Las Vegas, NV--Automation and technology suppliers are here at Pack Expo this year to showcase their new product innovations. They're also looking to convert what some say has been a sharp uptick in RFQs (request for quotations) over the past year into more design wins.
"Design engineers are busy redesigning their next-generation machines, and we're seeing a tremendous amount of quoting activity right now," says Graham Harris, President, Beckhoff Automation. "But although we're finding new customers all the time, there is still some nervousness out there."
Where they are buying, he says that engineers are very focused on price and performance, and that is particularly true in the price-sensitive packaging industry. So it's no surprise that is precisely the message at Beckhoff's booth, which features a number of displays designed to show engineers how the company's EtherCAT (Ethernet for Control Automation Technology) products, including PCs, I/O terminals, and servo drives, can deliver speed, flexibility, and new capabilities at a low cost.
Marketing Communications Manager Shane Novacek, for example, described how the use of quad-core processor technology enables new capabilities for the design engineer to exploit, such as scientific measurement and condition monitoring: "The processor has enough resources to allow the integration of high-precision, PC-based measurements and condition monitoring into the automation solution. By using standard I/O," he says, "design engineers can avoid the need for specialized (and costly) local controllers and measurement technology interfaces for current/voltage, energy, temperature, and other parameters."
Jim Watkins, Sales Director at Festo for the San Francisco Bay Area, said that the recent downturn has turned into an opportunity for his company, which makes pneumatic and electrical automation technologies, to get in front of more engineers. "A lot of engineers are involved in redesign efforts today, and it's a chance for us to talk to them about our solutions."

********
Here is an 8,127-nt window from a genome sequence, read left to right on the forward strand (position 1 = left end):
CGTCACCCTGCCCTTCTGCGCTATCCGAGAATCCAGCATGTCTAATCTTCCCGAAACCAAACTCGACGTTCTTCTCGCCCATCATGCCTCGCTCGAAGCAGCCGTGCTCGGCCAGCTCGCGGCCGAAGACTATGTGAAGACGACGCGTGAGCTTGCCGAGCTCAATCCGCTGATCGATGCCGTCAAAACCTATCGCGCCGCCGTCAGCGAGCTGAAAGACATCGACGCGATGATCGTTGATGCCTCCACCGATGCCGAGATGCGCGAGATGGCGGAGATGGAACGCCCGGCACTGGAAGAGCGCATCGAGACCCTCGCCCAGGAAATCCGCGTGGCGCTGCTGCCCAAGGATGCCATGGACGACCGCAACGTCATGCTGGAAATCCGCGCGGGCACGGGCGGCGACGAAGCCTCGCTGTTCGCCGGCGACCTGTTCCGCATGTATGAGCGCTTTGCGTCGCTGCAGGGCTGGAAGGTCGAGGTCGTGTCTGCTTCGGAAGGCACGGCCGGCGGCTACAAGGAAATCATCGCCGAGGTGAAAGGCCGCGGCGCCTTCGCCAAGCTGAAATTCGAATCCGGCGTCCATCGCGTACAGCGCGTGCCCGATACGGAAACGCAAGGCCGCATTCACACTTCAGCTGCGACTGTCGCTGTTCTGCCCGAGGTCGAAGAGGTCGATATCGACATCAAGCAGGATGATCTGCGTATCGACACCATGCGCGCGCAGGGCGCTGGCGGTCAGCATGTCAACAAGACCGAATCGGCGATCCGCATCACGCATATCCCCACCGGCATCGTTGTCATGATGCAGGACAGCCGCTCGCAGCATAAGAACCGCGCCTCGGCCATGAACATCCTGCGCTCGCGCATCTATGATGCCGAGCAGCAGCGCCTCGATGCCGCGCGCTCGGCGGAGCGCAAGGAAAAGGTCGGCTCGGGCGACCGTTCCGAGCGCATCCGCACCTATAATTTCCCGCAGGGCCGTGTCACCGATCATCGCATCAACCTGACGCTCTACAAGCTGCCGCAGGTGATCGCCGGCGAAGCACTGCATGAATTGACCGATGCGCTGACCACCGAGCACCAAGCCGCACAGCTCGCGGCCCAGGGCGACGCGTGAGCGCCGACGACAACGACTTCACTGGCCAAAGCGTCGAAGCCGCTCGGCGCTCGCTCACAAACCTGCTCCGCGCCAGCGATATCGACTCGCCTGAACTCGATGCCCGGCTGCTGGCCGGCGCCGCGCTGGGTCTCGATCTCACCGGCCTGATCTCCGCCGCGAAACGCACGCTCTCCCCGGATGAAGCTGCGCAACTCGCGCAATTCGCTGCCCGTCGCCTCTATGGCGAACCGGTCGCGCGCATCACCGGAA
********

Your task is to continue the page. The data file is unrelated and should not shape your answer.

Festo's electrical solutions have grown significantly over the past five years, as evidenced by the number of new products in this area showcased at its booth, including a servo-driven, multi-axis pick-and-place robot. Here at the show, Festo's electro-mechanical servo technology can be seen in action on a customer's product. Wexxar engineers have applied the technology on the WF30 case forming machine, where it helps to maintain a consistent speed and is energy efficient.
Bosch Rexroth's Electric Drives and Controls Technology Group is featuring in its booth several customer applications that use the new IndraDrive Mi integrated motor and drive and the IndraMotion MLC motion logic platform. "One of the benefits of our integrated motor and drive solution is you only have a single cable leaving the cabinet," says Dan Throne, giving the lone cable a quick jiggle for emphasis. "The thing that plagues motors and drives is the noise from the encoder feedback cables," he notes. "Not a problem here."
Ray Buchko, Jr., VP of Operations for CP Packaging, whose machine was featured in the Bosch booth, says that he's saved costs by integrating everything into one master platform, including the servo drives, control platform, and pneumatics. "Yet I have the flexibility of three different protocols-Sercos, ProfiBus, and Ethernet."
All in all, exhibitors seemed pleased with the amount of traffic and quality of leads at the show. As the whether, all those quotes will turn into sales overnight, no one can really say. But there may be one silver lining to this economic downturn:
"When you're going 110 miles an hour, nobody has time to think about anything," says Beckhoff's Harris. "Now engineers actually have the time to think and make improvements to their designs."